Budding scientists will travel from local schools to Inverell on Friday, when more than 200 students take on the University of Newcastle's Science and Engineering Challenge.
As well as Tenterfield and Glen Innes, there will be teams from Inverell and Warialda testing their team work and problem solving skills.
Eight different activities will introduce the youth to a broad range of science and engineering concepts. Teams will take on a coding challenge, where they will learn to send messages to each other in code.
The flat pack activity will test their ingenuity as they work to build a table and two chairs for the least cost to hold the maximum weight.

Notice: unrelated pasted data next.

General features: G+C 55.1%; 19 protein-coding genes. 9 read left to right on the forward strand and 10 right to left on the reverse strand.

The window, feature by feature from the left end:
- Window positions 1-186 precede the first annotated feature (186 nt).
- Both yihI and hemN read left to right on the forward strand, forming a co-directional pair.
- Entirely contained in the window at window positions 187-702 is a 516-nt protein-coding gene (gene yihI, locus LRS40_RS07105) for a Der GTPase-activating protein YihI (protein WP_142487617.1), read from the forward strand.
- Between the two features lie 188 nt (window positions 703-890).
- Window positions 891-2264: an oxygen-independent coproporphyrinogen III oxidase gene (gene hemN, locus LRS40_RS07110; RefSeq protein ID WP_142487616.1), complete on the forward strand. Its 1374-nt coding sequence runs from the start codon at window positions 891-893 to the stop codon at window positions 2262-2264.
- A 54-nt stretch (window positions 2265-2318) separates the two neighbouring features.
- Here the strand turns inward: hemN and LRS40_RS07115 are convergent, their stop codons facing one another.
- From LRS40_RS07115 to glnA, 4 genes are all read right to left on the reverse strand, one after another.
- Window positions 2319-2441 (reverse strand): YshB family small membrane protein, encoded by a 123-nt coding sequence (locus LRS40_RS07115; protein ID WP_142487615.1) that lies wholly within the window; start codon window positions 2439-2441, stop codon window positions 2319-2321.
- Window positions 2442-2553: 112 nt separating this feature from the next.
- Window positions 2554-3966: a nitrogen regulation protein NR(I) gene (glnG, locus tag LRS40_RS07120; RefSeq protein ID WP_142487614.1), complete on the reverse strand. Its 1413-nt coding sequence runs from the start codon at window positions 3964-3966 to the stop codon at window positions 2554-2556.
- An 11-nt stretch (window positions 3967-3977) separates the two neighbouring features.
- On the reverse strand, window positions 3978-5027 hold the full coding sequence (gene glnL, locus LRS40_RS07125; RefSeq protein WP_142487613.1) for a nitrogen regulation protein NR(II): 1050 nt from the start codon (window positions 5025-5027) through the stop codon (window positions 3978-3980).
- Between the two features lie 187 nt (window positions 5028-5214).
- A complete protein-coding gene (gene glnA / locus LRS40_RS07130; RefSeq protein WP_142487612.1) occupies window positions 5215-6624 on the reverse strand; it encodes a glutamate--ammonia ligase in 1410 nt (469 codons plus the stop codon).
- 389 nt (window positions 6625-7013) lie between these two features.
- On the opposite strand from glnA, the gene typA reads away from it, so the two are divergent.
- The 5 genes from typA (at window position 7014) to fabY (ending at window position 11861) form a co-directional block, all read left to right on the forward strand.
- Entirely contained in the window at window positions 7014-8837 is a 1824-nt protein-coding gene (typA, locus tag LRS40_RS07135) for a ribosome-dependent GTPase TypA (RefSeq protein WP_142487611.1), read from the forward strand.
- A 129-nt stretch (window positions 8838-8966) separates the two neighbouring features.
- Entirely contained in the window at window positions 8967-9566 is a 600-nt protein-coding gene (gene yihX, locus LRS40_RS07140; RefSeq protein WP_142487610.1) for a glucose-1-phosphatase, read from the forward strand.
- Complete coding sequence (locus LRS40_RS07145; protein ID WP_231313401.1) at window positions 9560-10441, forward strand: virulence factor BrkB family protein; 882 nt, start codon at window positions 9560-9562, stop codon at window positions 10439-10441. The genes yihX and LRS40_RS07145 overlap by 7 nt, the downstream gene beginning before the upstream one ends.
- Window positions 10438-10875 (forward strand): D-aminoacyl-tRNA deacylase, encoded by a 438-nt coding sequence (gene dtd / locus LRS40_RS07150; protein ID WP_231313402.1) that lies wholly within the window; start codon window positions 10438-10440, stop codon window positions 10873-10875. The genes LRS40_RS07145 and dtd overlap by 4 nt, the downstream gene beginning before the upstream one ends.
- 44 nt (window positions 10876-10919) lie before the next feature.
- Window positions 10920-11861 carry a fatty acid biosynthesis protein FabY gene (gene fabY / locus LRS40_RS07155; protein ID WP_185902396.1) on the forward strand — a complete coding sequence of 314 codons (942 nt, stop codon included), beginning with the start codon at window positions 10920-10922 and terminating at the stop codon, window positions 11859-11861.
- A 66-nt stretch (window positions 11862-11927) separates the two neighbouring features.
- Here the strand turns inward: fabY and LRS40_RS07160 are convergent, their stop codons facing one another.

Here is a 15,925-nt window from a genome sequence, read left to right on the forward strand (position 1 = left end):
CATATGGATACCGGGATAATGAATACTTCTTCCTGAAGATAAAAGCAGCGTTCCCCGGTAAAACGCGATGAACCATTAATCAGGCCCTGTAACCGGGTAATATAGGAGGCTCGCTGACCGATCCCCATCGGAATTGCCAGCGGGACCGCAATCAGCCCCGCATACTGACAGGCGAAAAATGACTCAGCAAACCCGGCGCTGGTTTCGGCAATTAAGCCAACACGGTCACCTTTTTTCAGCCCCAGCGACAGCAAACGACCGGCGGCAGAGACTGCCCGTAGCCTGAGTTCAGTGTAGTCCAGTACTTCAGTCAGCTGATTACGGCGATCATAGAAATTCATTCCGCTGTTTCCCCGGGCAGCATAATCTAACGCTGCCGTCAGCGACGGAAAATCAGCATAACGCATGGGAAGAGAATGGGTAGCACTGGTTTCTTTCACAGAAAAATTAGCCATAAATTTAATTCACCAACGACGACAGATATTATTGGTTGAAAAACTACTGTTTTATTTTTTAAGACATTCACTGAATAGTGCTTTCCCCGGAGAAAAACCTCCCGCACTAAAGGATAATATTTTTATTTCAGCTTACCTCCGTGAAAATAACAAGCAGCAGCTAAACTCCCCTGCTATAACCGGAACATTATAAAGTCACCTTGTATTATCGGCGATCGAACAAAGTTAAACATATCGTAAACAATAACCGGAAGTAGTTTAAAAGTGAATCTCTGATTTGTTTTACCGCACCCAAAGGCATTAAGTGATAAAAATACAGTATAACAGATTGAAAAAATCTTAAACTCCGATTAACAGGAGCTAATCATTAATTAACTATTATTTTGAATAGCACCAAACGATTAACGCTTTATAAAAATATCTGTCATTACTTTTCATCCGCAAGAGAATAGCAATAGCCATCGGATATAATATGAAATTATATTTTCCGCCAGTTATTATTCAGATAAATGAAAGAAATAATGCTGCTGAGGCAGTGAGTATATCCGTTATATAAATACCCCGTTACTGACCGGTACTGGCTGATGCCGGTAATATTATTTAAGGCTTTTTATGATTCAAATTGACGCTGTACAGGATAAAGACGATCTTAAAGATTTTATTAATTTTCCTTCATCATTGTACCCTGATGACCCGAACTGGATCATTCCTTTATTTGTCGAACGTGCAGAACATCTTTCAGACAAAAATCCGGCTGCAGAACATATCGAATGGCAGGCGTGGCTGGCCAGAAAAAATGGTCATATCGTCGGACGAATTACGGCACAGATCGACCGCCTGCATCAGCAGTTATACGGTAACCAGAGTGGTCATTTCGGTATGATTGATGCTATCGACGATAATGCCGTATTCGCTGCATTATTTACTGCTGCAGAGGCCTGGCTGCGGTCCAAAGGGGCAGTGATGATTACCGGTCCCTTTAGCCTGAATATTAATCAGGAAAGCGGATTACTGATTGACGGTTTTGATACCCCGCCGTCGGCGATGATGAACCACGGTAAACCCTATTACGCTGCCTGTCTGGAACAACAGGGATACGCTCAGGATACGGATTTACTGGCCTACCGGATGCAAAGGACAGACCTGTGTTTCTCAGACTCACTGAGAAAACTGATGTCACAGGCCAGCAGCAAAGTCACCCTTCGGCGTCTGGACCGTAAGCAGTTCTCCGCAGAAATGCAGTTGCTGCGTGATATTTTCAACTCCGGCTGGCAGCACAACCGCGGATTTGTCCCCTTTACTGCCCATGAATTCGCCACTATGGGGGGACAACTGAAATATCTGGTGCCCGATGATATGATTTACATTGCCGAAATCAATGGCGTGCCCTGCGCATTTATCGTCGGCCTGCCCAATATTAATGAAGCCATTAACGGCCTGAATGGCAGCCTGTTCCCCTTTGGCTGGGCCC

Space fans will enjoy the 'mission to Mars', which involves designing a buggy which can survive being pulled along rough terrain with weights on top.
Bridge building will once again serve as the grand finale of the day as teams compete to support the greatest weight using limited materials.
At least three primary schools will once again face the challenge alongside six high schools.
"It gives them the opportunity and they actually do really quite well, because it's not learned work - it's teamwork and problem solving," organiser Sue Moran said.
"They actually do really well and aren't disadvantaged because they're younger."
The event is designed to spark an interest in science and engineering in school students.
Rotarians from Glen Innes, Warialda, Inverell Rotary and Inverell East Rotary will donate their time to help supervise the busy day. Engineers Australia are sponsors of the event.